Cruise Holidays: a guide for first-timers
Cruise holidays are always incredibly exciting, especially the first time around. It’ll be an adventure like no other, and you’ll likely have multiple questions on your mind surrounding your first cruise.
We’ve put together a simple guide, detailing all you’ll need to know about making the most of your cruise experience.
Research your route
Depending on your reasons for deciding to go on the cruise, you might want to spend all your time aboard or explore the ports you stop at. But not all cruise holidays offer the latter – researching the route beforehand will help you figure out where you’ll visit and when.
It’s actually quite common to be ashore every day, so if you’re someone who would like to venture to new destinations, ensure there’s plenty of port stops that allow at least a few hours to sightsee.
There’s a number of cruise holidays that offer excursion options in each port. These can include tours that cover nature, adventure, and special interests, as well as exploration you can carry out yourself.
Choose your dates
When you want to go on your cruise will largely depend on personal preference and the dates you can get time off from work or other responsibilities. But cruise holidays don’t often come cheap, so price can also be a big factor in determining when you book it for.
Generally, cruises will have peak, moderate and low demand throughout the year, with the latter often being the cheapest time to book. Peak demand usually occurs during the summer holidays and when the weather’s best, which is ideal for family cruise holidays. If these aspects don’t matter much to you, choosing dates which are lower in cost offers the added benefit of uncrowded ports.
Asia’s high season is November to March due to the weather, as is Australia’s. This is also the time that typhoons hit in Australia, so cruising some waters could potentially be tough. Canada offers average temperatures around 20°C and fall foliage viewing from late September to mid-October, and the Caribbean’s driest season is from December to April.
Plan events and activities
When deciding from the cruise holidays available, take a look at the common activities you can take part in. If you opt for the Caribbean, then you can get a thrill taking part in water sports; or, in Moreton Island just off the coast of Queensland, you can feed the dolphins and fishermen can catch a bite.
You could even learn new skills whilst exploring the ports, such as wrestling at the sumo museum in Hakodate, Japan. Or you can marvel at beautiful bird’s-eye views on a helicopter flight in Juneau, Alaska.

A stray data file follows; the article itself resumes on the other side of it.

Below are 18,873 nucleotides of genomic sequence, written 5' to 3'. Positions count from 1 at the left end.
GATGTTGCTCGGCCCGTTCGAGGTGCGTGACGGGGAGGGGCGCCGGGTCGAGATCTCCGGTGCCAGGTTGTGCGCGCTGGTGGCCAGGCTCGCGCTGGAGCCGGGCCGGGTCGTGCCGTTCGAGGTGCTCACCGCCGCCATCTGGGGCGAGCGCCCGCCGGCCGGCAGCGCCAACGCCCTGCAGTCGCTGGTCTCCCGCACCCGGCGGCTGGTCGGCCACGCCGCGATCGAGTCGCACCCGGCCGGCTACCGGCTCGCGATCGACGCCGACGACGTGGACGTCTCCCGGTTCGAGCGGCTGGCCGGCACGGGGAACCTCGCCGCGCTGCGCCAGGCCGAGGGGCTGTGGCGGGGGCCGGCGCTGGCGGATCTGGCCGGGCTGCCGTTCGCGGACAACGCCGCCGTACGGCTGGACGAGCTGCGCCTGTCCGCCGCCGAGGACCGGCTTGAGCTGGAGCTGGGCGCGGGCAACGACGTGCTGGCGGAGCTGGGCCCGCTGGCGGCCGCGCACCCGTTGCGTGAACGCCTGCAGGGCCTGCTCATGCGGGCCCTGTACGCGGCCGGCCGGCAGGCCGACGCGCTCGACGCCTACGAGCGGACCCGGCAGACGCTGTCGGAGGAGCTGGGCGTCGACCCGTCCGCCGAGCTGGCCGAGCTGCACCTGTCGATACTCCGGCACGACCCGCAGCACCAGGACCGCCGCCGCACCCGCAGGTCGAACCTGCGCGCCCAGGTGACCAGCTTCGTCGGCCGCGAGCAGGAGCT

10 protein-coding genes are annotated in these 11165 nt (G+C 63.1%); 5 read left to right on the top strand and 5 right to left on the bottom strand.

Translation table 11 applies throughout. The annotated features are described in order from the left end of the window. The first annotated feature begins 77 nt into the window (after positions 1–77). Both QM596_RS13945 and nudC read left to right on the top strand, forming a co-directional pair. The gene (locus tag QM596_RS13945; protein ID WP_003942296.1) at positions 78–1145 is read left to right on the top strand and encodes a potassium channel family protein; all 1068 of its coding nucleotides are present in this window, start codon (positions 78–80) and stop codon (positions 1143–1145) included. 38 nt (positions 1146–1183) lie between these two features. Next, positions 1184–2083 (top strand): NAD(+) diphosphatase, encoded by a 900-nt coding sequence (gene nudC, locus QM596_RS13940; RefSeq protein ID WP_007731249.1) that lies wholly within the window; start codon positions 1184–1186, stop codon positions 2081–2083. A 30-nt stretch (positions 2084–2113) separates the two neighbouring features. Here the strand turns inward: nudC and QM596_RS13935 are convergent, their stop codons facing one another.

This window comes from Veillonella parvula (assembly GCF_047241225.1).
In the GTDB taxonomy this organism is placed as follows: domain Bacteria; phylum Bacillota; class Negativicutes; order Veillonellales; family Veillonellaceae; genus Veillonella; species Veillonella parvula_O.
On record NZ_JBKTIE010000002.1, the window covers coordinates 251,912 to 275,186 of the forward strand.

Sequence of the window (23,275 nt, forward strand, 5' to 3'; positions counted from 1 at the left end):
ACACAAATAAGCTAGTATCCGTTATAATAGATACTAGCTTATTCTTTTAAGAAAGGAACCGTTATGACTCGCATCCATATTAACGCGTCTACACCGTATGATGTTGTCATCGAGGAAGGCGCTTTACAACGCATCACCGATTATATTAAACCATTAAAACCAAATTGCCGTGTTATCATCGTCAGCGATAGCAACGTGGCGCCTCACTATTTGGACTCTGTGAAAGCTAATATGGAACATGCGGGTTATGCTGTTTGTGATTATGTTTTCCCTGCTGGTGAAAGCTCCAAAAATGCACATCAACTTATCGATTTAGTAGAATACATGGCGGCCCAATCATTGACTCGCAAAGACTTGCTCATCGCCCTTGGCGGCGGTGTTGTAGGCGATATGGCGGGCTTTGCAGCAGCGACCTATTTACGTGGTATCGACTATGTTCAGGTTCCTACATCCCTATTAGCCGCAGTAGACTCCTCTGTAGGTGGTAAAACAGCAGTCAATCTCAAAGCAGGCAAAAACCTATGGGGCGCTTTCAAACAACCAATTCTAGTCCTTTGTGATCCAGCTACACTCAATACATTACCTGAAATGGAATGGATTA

There’s plenty of events and activities to plan for whilst you’re onboard as well. Opportunities range from fencing training, boosting your photography skills, doing a spot of yoga, or being taught different languages or musical instruments.
What to pack for cruise holidays
Cabins generally don’t offer much space for your belongings, so try bringing the minimum amount possible. For cruise holidays in areas with a large mosquito population, consider bringing repellent. If you’re exploring or gazing at far distances, then you might like to take along a camera or binoculars too.
Clothing-wise, you’ll need to check the ship’s dress code in case formal wear is required for evening meals. Depending on the weather expected along your route, a rain coat, umbrella, sunhat and sun cream might all be necessary.
There’s also the absolute essentials – like travel documents and a passport or visa, as well as cash and bank cards. Ships offer only the basic toiletries like shower gel and shampoo, so don’t forget your washbag with your toothbrush, toothpaste and deodorant.
Additional tips and advice
You may opt to pick from a list of luxury cruise holidays to take time away from technology. But others may find a digital detox of that length to be a bit too long. Most ships will offer WiFi hotspots at varying prices - but check to see if this service is provided on your chosen cruise.
A common fear before going on cruise holidays is seasickness, especially if you either suffer from motion sickness or you’ve never been at sea before. If it does affect you, try to keep midship, and use acupressure bands, medication and natural remedies.
If none of these work, an injection can be provided by the ship’s doctor, though this could potentially require travel insurance. Other illnesses can affect you too when in close proximity to others, so get to know the symptoms of common viruses and the medical procedures and policies of your cruise ship.